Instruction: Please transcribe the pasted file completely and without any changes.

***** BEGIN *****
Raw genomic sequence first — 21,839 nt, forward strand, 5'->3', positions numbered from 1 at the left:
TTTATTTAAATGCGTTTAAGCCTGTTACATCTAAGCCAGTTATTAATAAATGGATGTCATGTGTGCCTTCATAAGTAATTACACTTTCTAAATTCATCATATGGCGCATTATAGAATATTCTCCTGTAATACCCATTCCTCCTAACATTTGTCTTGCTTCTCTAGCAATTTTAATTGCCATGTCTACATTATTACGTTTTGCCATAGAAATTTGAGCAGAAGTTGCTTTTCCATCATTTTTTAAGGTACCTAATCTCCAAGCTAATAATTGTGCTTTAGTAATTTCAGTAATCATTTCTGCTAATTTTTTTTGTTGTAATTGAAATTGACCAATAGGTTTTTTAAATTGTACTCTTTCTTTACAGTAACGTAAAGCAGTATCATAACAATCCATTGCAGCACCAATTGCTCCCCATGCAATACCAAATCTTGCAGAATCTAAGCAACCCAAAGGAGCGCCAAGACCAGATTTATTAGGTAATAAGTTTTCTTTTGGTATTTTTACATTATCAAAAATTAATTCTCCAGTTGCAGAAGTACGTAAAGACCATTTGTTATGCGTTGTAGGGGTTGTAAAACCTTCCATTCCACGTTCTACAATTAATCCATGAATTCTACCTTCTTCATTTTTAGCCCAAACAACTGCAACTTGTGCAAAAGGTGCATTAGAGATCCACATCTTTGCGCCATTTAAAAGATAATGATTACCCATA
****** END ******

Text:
Raw genomic sequence first — 21,839 nt, forward strand, 5'->3', positions numbered from 1 at the left:
TTTATTTAAATGCGTTTAAGCCTGTTACATCTAAGCCAGTTATTAATAAATGGATGTCATGTGTGCCTTCATAAGTAATTACACTTTCTAAATTCATCATATGGCGCATTATAGAATATTCTCCTGTAATACCCATTCCTCCTAACATTTGTCTTGCTTCTCTAGCAATTTTAATTGCCATGTCTACATTATTACGTTTTGCCATAGAAATTTGAGCAGAAGTTGCTTTTCCATCATTTTTTAAGGTACCTAATCTCCAAGCTAATAATTGTGCTTTAGTAATTTCAGTAATCATTTCTGCTAATTTTTTTTGTTGTAATTGAAATTGACCAATAGGTTTTTTAAATTGTACTCTTTCTTTACAGTAACGTAAAGCAGTATCATAACAATCCATTGCAGCACCAATTGCTCCCCATGCAATACCAAATCTTGCAGAATCTAAGCAACCCAAAGGAGCGCCAAGACCAGATTTATTAGGTAATAAGTTTTCTTTTGGTATTTTTACATTATCAAAAATTAATTCTCCAGTTGCAGAAGTACGTAAAGACCATTTGTTATGCGTTGTAGGGGTTGTAAAACCTTCCATTCCACGTTCTACAATTAATCCATGAATTCTACCTTCTTCATTTTTAGCCCAAACAACTGCAACTTGTGCAAAAGGTGCATTAGAGATCCACATCTTTGCGCCATTTAAAAGATAATGATTACCCATA